MyComm Server Set-up
These are step by step build instructions for the server side of our MyComm Hackaday prize entry.
First up, if you haven’t already you should create an account on Github.com and download git for your preferred operating system.
Now go to the myCommServer repository at: https://github.com/johngrantuk/myCommServer
In the top-right corner, you will see a ‘Fork’ button, click it!
Github will now create a copy of the myCommServer project in your account and will give you read and write access to this copy.
When you login to github.com on the web, you should see your repositories on the right-hand side of the screen. Navigate to your_user_name/myCommServer. You will see the files contained in the repository.
Look for the green “Clone or download” button. Click this and copy the web URL to your clipboard, it should be something like: https://github.com/your_user_name/myCommServer.git
When you create a repository on GitHub, it exists as a remote repository. You can clone your repository to create a local copy on your computer and sync between the two locations.
In a terminal change the current working directory to the location where you want the cloned directory to be made.
Type git clone, and then paste the URL you copied:
Once complete you should see the app files.
Django comes with a lightweight development server that can be used to speed up development. Before we run the server we need to configure a couple more things.
In the terminal change to the app directory:
Create a virtual environment (good practise for working with python packages):
virtualenv -p python3 venv
Activate the environment:
Enter the following command to install all the required python packages:
pip install -r requirements.txt
Now we need to add a .env file with the following config:
rockBlockUsername=Your Iridium Rock7 account name
rockBlockPassword=Your Iridium Rock7 account password
SECRET_KEY=Generate a key: http://www.miniwebtool.com/django-secret-key-generator/
GOOGLE_API_KEY=Get a google API key for maps.
python manage.py migrate
And finally to run the development server:
python manage.py runserver
Now if you browse to http://127.0.0.1:8000/ you should see the front page of the app. At the moment it’s pretty empty because your databases are empty. To add some data start off by creating a super user account so you can log in:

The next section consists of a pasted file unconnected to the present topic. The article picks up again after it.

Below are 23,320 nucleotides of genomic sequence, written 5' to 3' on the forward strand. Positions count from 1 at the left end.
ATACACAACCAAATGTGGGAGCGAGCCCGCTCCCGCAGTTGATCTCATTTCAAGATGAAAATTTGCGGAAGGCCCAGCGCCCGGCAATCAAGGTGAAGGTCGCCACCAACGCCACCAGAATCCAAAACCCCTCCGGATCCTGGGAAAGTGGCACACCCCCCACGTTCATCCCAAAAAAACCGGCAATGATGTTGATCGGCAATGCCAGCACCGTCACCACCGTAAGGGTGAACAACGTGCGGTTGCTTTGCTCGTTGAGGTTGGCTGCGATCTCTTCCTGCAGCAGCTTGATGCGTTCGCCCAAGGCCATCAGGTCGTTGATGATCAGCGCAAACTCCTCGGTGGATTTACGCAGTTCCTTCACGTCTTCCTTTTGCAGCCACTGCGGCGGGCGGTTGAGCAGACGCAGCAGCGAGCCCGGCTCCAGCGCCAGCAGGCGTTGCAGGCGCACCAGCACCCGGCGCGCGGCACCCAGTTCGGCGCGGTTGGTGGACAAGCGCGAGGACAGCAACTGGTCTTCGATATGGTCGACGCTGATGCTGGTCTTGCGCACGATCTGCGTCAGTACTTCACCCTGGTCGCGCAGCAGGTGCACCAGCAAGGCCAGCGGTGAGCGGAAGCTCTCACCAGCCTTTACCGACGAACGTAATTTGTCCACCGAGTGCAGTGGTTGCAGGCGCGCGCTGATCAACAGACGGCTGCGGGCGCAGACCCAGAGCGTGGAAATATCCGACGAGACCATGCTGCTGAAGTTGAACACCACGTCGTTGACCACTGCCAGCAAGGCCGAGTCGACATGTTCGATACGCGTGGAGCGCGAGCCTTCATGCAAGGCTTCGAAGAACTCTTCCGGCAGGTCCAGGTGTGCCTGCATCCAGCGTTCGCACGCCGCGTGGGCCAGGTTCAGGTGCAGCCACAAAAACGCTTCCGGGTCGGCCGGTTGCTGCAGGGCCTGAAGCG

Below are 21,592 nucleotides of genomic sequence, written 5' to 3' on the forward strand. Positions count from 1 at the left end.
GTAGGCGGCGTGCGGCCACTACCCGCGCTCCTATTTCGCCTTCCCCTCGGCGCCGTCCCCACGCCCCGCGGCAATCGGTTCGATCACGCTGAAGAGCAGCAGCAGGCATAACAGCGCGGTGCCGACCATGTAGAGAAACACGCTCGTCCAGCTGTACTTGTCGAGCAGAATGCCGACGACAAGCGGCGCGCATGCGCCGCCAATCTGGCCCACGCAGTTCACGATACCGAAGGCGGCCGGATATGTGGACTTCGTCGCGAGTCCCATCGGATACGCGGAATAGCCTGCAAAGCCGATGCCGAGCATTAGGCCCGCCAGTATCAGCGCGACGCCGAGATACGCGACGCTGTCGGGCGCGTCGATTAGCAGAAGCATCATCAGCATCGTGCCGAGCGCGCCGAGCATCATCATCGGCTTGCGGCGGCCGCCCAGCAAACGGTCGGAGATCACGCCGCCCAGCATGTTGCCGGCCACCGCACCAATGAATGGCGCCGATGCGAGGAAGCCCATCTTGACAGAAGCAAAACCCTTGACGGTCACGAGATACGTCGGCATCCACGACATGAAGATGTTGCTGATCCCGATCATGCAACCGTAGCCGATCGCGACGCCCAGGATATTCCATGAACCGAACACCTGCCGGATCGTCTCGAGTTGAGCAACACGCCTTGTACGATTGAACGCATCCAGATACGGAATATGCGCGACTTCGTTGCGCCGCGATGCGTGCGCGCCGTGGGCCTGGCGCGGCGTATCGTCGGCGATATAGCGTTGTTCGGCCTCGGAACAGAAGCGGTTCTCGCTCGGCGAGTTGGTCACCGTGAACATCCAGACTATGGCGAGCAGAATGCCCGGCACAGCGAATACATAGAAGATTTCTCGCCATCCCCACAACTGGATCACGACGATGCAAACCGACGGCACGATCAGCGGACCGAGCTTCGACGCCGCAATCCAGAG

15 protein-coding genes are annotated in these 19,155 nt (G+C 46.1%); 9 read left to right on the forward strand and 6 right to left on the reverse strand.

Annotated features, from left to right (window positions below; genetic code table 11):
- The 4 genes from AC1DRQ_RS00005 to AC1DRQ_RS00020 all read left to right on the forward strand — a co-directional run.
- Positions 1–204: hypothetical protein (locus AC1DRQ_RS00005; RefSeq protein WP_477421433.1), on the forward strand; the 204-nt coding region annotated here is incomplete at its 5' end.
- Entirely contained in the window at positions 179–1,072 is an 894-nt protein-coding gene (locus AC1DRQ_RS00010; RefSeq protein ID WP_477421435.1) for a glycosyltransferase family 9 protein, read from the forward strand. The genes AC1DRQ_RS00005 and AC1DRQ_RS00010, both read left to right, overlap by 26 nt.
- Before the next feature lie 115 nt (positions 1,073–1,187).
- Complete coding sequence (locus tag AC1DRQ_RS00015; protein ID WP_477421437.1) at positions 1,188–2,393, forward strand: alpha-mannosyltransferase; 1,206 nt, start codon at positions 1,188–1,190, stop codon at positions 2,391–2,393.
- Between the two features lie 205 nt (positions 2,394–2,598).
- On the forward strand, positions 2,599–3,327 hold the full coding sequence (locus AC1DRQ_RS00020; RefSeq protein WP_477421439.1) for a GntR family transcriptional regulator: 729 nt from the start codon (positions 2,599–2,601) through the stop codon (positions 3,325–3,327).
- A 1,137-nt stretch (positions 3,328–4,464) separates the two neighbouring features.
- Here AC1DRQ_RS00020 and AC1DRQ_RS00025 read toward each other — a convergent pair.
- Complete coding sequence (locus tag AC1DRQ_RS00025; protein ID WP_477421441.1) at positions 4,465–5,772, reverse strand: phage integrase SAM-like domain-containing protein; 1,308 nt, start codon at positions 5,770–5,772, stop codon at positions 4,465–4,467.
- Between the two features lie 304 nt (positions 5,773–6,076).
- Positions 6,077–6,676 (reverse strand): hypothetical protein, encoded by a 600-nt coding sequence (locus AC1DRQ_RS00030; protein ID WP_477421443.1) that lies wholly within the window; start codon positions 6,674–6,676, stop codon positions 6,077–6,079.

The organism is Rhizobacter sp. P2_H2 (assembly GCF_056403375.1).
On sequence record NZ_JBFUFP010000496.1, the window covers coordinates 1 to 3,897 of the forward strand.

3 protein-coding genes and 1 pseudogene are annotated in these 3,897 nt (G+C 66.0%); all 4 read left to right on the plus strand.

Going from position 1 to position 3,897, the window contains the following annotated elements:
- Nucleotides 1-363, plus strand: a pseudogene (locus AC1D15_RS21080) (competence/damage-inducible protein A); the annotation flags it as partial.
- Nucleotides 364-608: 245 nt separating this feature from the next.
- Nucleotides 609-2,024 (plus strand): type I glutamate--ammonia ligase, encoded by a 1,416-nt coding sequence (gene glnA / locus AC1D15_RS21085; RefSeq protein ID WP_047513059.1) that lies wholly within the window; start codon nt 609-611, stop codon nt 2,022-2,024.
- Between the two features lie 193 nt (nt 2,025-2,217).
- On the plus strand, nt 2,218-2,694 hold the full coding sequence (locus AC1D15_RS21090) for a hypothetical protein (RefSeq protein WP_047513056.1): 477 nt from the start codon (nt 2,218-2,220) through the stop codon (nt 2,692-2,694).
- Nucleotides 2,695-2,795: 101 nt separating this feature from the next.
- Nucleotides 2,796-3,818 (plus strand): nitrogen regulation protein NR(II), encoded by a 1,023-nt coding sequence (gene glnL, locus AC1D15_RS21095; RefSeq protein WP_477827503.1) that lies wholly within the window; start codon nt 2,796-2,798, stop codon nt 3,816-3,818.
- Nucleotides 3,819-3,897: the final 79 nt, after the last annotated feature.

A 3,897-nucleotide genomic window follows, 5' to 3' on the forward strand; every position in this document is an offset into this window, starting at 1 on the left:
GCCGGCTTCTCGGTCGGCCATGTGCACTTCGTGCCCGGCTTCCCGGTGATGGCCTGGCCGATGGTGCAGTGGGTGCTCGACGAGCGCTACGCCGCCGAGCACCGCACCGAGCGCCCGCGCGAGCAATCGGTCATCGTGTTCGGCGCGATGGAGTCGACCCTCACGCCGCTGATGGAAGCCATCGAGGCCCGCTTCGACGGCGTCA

python manage.py createsuperuser
Follow the instructions and remember your username and password.
Now browse to: http://127.0.0.1:8000/admin/ and login. Here you can add a myComm device directly to the database then create test messages that will be displayed on the front page.
This has set you up nicely to develop on your local machine and any code changes can be committed and pushed to your gitHub repository using the normal git commands:
git commit -m “Your message.”
git push -u origin master
But if you have an Iridium/RockBlock device you will want to deploy your app to the internet so you can receive and send messages using the API and also so people can see your app. For this I used Heroku, it has a good free tier and it is pretty nice to use.
Start off by signing up at: https://www.heroku.com/ and install the command line tools: https://devcenter.heroku.com/articles/heroku-command-line.
Once you’ve logged in, return to the Heroku dashboard, click “New” and “Create new app”. Give it a name (this will be the prefix of your free subdomain, YOUR_APP_NAME.herokuapp.com). Choose your region appropriately.
In the Heroku dashboard, browse to the “Deploy” tab and you’ll see a bunch of options for configuring your deployment — we’ll use Github. Select “GitHub” under “Deployment Method” and then click “Connect to GitHub”, following the steps to authorize your application.
Next, input your repository name, hit search, and click “Connect” next to your repository. We won’t deploy just yet, but when we’re ready we’ll click “Deploy Branch” under “Manual Deploy.”
Now browse to the “Settings” tab and under “Buildpacks” add a new buildpack called “heroku/python”. This tells Heroku to install the python tools and run pip install -r requirements.txt when it deploys our server.
Next, under “Config Variables” click “Reveal Config Vars”. This will show which environment variables are configured for your app’s deployment. It starts empty, so you should add a variable for each line in your .env file, except for the DATABSE_URL variable, which Heroku will add for us momentarily.
Heroku doesn’t allow you to have a database stored on the local filesystem, because Heroku machines are stopped and restarted very often, and all local data is wiped. Heroku stores databases in a separate place. To set this up, run the following at the command line.
heroku addons:create heroku-postgresql:hobby-dev -a YOUR_APP_NAME
This will provision a new postgres database for your app. Next we need to add the database url that was just provisioned for us to the Heroku config variables. Copy the output of the following command:
heroku config -a YOUR_APP_NAME
If you didn’t already have a DATABASE_URL config variable in the Heroku dashboard, Heroku will automatically add this one for you. Otherwise you have to manually copy the url.
Now back to the Manual Deploy tab click “Deploy Branch” — Heroku will do it’s thing, pulling the code from your repo and deploying it, you can watch the progress on the build log. It should finish with a “Your app was successfully deployed” message, click the View button to go to your deployed app.
The first time you deploy the app will crash because you need to migrate the database, from the command line run:
heroku run python manage.py migrate — app yourappname
And we should also create a super user as before using:
heroku run python manage.py createsuperuser — app yourappnamb
Now your app is deployed to the Internet!